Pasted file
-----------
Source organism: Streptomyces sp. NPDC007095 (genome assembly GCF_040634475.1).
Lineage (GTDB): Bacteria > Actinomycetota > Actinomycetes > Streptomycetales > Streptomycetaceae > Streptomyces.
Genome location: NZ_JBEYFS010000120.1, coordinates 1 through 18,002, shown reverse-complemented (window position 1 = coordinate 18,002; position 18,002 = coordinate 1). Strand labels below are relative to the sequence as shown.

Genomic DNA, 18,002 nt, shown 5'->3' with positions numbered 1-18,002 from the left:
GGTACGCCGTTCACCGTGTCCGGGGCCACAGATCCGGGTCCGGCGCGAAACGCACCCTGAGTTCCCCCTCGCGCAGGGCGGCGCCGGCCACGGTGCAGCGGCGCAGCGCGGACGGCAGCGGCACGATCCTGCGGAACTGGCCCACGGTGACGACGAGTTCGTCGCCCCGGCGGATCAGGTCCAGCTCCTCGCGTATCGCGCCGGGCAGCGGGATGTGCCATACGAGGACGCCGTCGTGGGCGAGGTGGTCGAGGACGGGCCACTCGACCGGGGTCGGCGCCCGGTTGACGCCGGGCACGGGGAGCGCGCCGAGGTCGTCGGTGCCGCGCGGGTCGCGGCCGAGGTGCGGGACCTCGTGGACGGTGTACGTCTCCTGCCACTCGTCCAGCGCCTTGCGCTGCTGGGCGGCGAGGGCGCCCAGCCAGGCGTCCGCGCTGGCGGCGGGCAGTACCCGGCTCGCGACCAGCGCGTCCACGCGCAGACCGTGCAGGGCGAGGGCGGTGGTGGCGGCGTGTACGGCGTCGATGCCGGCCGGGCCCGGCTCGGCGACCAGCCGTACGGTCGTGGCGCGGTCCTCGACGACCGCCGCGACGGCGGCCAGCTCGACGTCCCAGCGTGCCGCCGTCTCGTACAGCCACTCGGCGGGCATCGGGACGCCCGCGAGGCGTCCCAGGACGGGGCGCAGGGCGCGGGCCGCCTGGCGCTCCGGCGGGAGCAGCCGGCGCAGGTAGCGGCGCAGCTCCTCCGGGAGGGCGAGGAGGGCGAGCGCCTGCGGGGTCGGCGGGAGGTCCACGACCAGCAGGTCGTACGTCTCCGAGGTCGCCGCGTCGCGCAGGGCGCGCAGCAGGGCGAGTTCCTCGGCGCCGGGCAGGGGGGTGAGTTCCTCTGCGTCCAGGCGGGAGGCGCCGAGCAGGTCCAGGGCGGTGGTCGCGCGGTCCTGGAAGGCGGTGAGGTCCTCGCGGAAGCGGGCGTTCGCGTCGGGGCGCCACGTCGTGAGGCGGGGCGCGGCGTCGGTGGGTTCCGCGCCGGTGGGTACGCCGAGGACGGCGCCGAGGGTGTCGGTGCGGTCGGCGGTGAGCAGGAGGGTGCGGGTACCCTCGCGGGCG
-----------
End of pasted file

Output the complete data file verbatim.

Source organism: Streptomyces sp. NPDC007095 (genome assembly GCF_040634475.1).
Lineage (GTDB): Bacteria > Actinomycetota > Actinomycetes > Streptomycetales > Streptomycetaceae > Streptomyces.
Genome location: NZ_JBEYFS010000120.1, coordinates 1 through 18,002, shown reverse-complemented (window position 1 = coordinate 18,002; position 18,002 = coordinate 1). Strand labels below are relative to the sequence as shown.

Genomic DNA, 18,002 nt, shown 5'->3' with positions numbered 1-18,002 from the left:
GGTACGCCGTTCACCGTGTCCGGGGCCACAGATCCGGGTCCGGCGCGAAACGCACCCTGAGTTCCCCCTCGCGCAGGGCGGCGCCGGCCACGGTGCAGCGGCGCAGCGCGGACGGCAGCGGCACGATCCTGCGGAACTGGCCCACGGTGACGACGAGTTCGTCGCCCCGGCGGATCAGGTCCAGCTCCTCGCGTATCGCGCCGGGCAGCGGGATGTGCCATACGAGGACGCCGTCGTGGGCGAGGTGGTCGAGGACGGGCCACTCGACCGGGGTCGGCGCCCGGTTGACGCCGGGCACGGGGAGCGCGCCGAGGTCGTCGGTGCCGCGCGGGTCGCGGCCGAGGTGCGGGACCTCGTGGACGGTGTACGTCTCCTGCCACTCGTCCAGCGCCTTGCGCTGCTGGGCGGCGAGGGCGCCCAGCCAGGCGTCCGCGCTGGCGGCGGGCAGTACCCGGCTCGCGACCAGCGCGTCCACGCGCAGACCGTGCAGGGCGAGGGCGGTGGTGGCGGCGTGTACGGCGTCGATGCCGGCCGGGCCCGGCTCGGCGACCAGCCGTACGGTCGTGGCGCGGTCCTCGACGACCGCCGCGACGGCGGCCAGCTCGACGTCCCAGCGTGCCGCCGTCTCGTACAGCCACTCGGCGGGCATCGGGACGCCCGCGAGGCGTCCCAGGACGGGGCGCAGGGCGCGGGCCGCCTGGCGCTCCGGCGGGAGCAGCCGGCGCAGGTAGCGGCGCAGCTCCTCCGGGAGGGCGAGGAGGGCGAGCGCCTGCGGGGTCGGCGGGAGGTCCACGACCAGCAGGTCGTACGTCTCCGAGGTCGCCGCGTCGCGCAGGGCGCGCAGCAGGGCGAGTTCCTCGGCGCCGGGCAGGGGGGTGAGTTCCTCTGCGTCCAGGCGGGAGGCGCCGAGCAGGTCCAGGGCGGTGGTCGCGCGGTCCTGGAAGGCGGTGAGGTCCTCGCGGAAGCGGGCGTTCGCGTCGGGGCGCCACGTCGTGAGGCGGGGCGCGGCGTCGGTGGGTTCCGCGCCGGTGGGTACGCCGAGGACGGCGCCGAGGGTGTCGGTGCGGTCGGCGGTGAGCAGGAGGGTGCGGGTACCCTCGCGGGCG